Thursday, May 27, 2010

Plug: “Remember You’re a One-Ball!”

“Remember You’re a One-Ball!”

At last, “Remember You’re a One-Ball!” has arrived.

Quentin S. Crisp appeared on the writing scene in 2001, with the release of The Nightmare Factory, a collection of short stories published by BJM Press. Since then there have been three more collections of shorter fiction (Morbid Tales, from Tartarus Press, Rule Dementia!, from Rainfall Books, and All God’s Angels, Beware!, from Ex Occidente) as well as a novella (Shrike, from PS Publishing). “Remember You’re a One-Ball!” is his first full-length novel.

The Nightmare Factory and Morbid Tales (2004) established Crisp’s credentials within the field of the macabre. Rule Dementia! (2005) set forth a manifesto for what Crisp has called ‘demented fiction’ – a form of writing steeped in the imaginative freedoms of genre, without the limitations of genre conventions. Shrike (2009) saw the application of these principles in a subtle fusion of Eastern and Western literature.

“Remember You’re a One-Ball!”, written between 2003 and 2005, before Shrike, is the culmination of Crisp’s initial drive towards the demented from his background of the macabre. The result is a narrative that is paced like a thriller, but laced with the bizarre. Long in the wilderness, “Remember You’re a One-Ball!” finally sees the light of day. Is this, as some have suggested, a work too horrible to publish? You, the reader, must decide.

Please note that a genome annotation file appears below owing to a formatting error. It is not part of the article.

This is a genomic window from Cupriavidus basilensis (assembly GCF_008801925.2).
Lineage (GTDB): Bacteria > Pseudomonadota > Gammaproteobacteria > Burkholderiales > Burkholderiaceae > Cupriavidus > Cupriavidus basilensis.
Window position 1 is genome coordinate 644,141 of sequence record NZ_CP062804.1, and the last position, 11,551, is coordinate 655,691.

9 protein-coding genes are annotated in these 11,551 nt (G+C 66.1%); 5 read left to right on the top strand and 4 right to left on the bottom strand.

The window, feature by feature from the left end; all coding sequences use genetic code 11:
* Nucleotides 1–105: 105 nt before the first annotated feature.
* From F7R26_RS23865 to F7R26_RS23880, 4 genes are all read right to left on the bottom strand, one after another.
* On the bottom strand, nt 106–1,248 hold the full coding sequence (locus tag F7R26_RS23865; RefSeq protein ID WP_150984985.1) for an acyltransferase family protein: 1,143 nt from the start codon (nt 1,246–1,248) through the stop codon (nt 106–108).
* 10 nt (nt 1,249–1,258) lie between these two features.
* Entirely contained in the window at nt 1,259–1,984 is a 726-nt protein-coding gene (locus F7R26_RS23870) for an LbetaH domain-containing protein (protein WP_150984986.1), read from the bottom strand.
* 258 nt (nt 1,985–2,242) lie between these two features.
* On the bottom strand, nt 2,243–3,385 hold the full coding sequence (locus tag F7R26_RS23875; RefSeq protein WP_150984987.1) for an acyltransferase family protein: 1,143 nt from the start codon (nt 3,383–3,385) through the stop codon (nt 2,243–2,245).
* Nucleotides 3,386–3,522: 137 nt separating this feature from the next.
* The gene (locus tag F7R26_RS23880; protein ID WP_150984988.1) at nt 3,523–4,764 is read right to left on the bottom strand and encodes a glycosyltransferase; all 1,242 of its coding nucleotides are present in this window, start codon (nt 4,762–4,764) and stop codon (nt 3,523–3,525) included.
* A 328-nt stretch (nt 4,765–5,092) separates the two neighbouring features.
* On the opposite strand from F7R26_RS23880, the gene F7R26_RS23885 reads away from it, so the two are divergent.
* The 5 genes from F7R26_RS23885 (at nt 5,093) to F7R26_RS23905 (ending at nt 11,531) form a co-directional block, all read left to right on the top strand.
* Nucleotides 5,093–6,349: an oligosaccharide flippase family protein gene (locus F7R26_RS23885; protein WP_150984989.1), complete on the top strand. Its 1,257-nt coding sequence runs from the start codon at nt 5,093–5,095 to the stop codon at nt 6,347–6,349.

Chômu Press

“Remember You’re a One-Ball!” is the first publication from Chômu Press, an imprint devoted to ‘demented’ and ‘dadaoist’ fiction, as originally championed by Quentin S. Crisp and Justin Isis on the seminal literary weblog, Chômu. The name derives from the nom de plume of a Japanese poet, and is written with the Chinese ideograms for ‘butterfly’ and ‘dream’, an allusion to the story in which Zhuangzi dreams he is a butterfly and wakes to wonder if he is a man who has dreamt he is a butterfly, or a butterfly now dreaming he is a man. As the name suggests, Chômu Press hope to offer limitless imaginative vistas of what is possible in literature.

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